Inclusiveness -- but let's ostracize the non-conforming aspie...
Fairness -- but let's fire people or make them resign from unrelated positions for their personal opinions, because obviously all of a person's life should serve as a big PR, and god forbid they don't play the role 24/7. Someone might call them for it on Twitter, and what could their employee/organization do other than fire them? (in the "Land of the free" nonetheless)
Not to mention the blatant conformity and blandness -- punishing experimentation, personality, eccentricity, being the devil's advocate, controversiality, and, worse of all, being 'unprofessional' (as if the FSF is something akin to 1970s IBM)...
First they came for Patch Adams...
The current environment rewards the worst kind of scum: holier-than-thou hypocritical tell-tales and people who enjoy yielding power over others by drawing lynch-mobs.
I have wrote against Epstein here in several threads, but I could have lunch with a person who has controversial opinions on the matter like Stallman. People like those who finger-pointed and cheered on the personal consequences on Stallman, I'd prefer to live in another universe from.
Are you happy now? Justice for Epstein's victims served? (on someone who never even met Epstein)
Speak up now, or don't bother to cry crocodile tears and set up the "black ribbon" when we eventually lose Stallman, and tell stories of how he inspired you, etc...
Until this debacle I didn't realize so many people in our industry can voluntarily refrain from most basic reading comprehension. There's no discussion with people who simply refuse to read and comprehend a plain English sentence. There were moments I felt this was approaching Varelse level of Foreignness - a mind so alien that it's hard to communicate, a mind that looks at a written sentence and understands the exact opposite of what it was communicating.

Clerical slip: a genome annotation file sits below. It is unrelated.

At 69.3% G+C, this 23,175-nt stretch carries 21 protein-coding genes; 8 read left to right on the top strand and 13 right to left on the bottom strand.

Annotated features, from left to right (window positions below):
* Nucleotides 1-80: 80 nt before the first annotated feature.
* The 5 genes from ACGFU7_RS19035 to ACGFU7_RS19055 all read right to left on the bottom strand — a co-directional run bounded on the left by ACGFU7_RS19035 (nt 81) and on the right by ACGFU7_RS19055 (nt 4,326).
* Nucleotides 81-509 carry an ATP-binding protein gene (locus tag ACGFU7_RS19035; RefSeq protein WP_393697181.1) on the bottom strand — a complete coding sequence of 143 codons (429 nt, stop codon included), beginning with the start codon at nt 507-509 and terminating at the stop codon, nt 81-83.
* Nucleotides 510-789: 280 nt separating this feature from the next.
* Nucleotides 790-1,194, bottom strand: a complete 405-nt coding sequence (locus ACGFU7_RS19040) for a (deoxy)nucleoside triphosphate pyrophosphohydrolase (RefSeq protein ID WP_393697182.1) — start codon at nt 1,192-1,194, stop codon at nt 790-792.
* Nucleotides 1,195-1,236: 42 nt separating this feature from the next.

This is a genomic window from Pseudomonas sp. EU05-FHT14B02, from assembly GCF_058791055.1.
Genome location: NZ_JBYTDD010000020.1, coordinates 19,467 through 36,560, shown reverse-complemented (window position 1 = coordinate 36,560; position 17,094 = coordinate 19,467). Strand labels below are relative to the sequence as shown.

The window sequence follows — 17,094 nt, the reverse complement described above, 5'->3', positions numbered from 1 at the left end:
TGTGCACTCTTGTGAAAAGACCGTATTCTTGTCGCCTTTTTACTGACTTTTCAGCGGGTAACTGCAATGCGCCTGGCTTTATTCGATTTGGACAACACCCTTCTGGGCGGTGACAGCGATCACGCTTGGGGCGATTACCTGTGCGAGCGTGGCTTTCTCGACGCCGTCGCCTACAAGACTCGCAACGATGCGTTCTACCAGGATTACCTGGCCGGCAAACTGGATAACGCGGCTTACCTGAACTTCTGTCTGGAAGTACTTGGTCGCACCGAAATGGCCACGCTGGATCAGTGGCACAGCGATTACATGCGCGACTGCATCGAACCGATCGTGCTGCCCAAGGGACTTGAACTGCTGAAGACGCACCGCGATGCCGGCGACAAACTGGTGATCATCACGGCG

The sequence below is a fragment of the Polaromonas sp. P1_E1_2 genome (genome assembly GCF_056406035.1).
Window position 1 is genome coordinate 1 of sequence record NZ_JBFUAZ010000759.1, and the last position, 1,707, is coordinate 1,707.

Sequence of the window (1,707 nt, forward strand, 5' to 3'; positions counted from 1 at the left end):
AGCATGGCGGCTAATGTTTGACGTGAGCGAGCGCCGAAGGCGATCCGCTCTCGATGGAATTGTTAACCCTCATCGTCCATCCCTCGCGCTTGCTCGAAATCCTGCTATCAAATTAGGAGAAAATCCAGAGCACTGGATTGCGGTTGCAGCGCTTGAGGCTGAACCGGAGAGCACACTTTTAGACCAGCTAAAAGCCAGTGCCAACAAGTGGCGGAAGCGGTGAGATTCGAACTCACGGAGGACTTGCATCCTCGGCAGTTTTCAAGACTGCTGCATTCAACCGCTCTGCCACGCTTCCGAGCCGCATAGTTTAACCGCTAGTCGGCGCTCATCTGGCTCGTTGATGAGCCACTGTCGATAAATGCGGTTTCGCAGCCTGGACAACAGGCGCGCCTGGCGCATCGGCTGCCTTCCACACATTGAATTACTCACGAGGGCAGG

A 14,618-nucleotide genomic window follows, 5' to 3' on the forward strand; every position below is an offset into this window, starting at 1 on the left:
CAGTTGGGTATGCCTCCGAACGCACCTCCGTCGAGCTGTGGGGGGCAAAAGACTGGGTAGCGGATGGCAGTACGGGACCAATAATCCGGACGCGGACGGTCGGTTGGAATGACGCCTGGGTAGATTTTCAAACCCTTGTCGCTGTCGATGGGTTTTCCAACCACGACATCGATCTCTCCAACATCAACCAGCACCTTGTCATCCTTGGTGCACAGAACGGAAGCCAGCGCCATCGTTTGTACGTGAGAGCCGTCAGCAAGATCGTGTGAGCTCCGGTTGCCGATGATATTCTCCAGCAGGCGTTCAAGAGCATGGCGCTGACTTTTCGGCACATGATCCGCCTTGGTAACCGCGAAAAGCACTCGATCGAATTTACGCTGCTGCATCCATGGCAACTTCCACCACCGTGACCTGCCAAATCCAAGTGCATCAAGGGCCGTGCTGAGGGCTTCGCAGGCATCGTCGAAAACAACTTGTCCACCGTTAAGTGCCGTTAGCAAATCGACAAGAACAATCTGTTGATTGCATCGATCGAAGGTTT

- https://enderverse.fandom.com/wiki/Hierarchy_of_Foreignness
Most of the people around the campus probably don't think of him as "RMS, open source evangelist," they think of him as "RMS, that creepy guy who keeps hitting on people even after they ask him to stop." In that context, this letter can be read in a much worse light.
I had friends meet Stallman in some conference, and they told me he could make everybody (not just women) "feel uncomfortable around him" in some ways (but nothing an adult shouldn't be able to handle).
Now, if this is about attacking women (physically, or sexually, etc) that would be something else, and would need to be addressed on its own, not using his Epstein comments, and distorting them at that.
Even so, "Not taking "no" for an answer" seems to imply something close to rape or sexual assault -- wheres "making uncomfortable" seems to imply some inconvenience at most.
If he took his willy out, or touched some woman's privates, it shouldn't be called merely "making uncomfortable".
"Making Uncomfortable", at least to my understanding, falls more on the "whistles the Popeye theme incessantly", "smells", "shouts Eureka when he has an idea", "swears a lot", "is totally blunt about weight gains", "looks you dead in the eyes for minutes" etc, realm -- not fire-able offenses outside of a customer facing / corporate environment.
>"RMS, that creepy guy who keeps hitting on people even after they ask him to stop."